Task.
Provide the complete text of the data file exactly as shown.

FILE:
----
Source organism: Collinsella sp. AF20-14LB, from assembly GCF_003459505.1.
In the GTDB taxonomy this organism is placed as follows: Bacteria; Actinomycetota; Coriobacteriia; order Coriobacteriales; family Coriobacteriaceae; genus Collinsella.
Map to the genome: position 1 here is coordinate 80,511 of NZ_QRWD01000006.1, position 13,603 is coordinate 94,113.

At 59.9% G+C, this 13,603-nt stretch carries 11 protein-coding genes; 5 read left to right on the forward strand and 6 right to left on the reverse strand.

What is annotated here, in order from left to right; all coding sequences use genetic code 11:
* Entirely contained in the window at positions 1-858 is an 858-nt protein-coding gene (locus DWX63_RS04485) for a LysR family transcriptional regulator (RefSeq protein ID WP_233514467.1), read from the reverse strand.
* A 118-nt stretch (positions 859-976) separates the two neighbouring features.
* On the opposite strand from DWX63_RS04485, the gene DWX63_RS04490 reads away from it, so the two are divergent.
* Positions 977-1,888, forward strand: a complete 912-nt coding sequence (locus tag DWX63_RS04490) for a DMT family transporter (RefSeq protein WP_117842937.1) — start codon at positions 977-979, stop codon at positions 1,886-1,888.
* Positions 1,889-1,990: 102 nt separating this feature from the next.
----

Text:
Source organism: Collinsella sp. AF20-14LB, from assembly GCF_003459505.1.
In the GTDB taxonomy this organism is placed as follows: Bacteria; Actinomycetota; Coriobacteriia; order Coriobacteriales; family Coriobacteriaceae; genus Collinsella.
Map to the genome: position 1 here is coordinate 80,511 of NZ_QRWD01000006.1, position 13,603 is coordinate 94,113.

At 59.9% G+C, this 13,603-nt stretch carries 11 protein-coding genes; 5 read left to right on the forward strand and 6 right to left on the reverse strand.

What is annotated here, in order from left to right; all coding sequences use genetic code 11:
* Entirely contained in the window at positions 1-858 is an 858-nt protein-coding gene (locus DWX63_RS04485) for a LysR family transcriptional regulator (RefSeq protein ID WP_233514467.1), read from the reverse strand.
* A 118-nt stretch (positions 859-976) separates the two neighbouring features.
* On the opposite strand from DWX63_RS04485, the gene DWX63_RS04490 reads away from it, so the two are divergent.
* Positions 977-1,888, forward strand: a complete 912-nt coding sequence (locus tag DWX63_RS04490) for a DMT family transporter (RefSeq protein WP_117842937.1) — start codon at positions 977-979, stop codon at positions 1,886-1,888.
* Positions 1,889-1,990: 102 nt separating this feature from the next.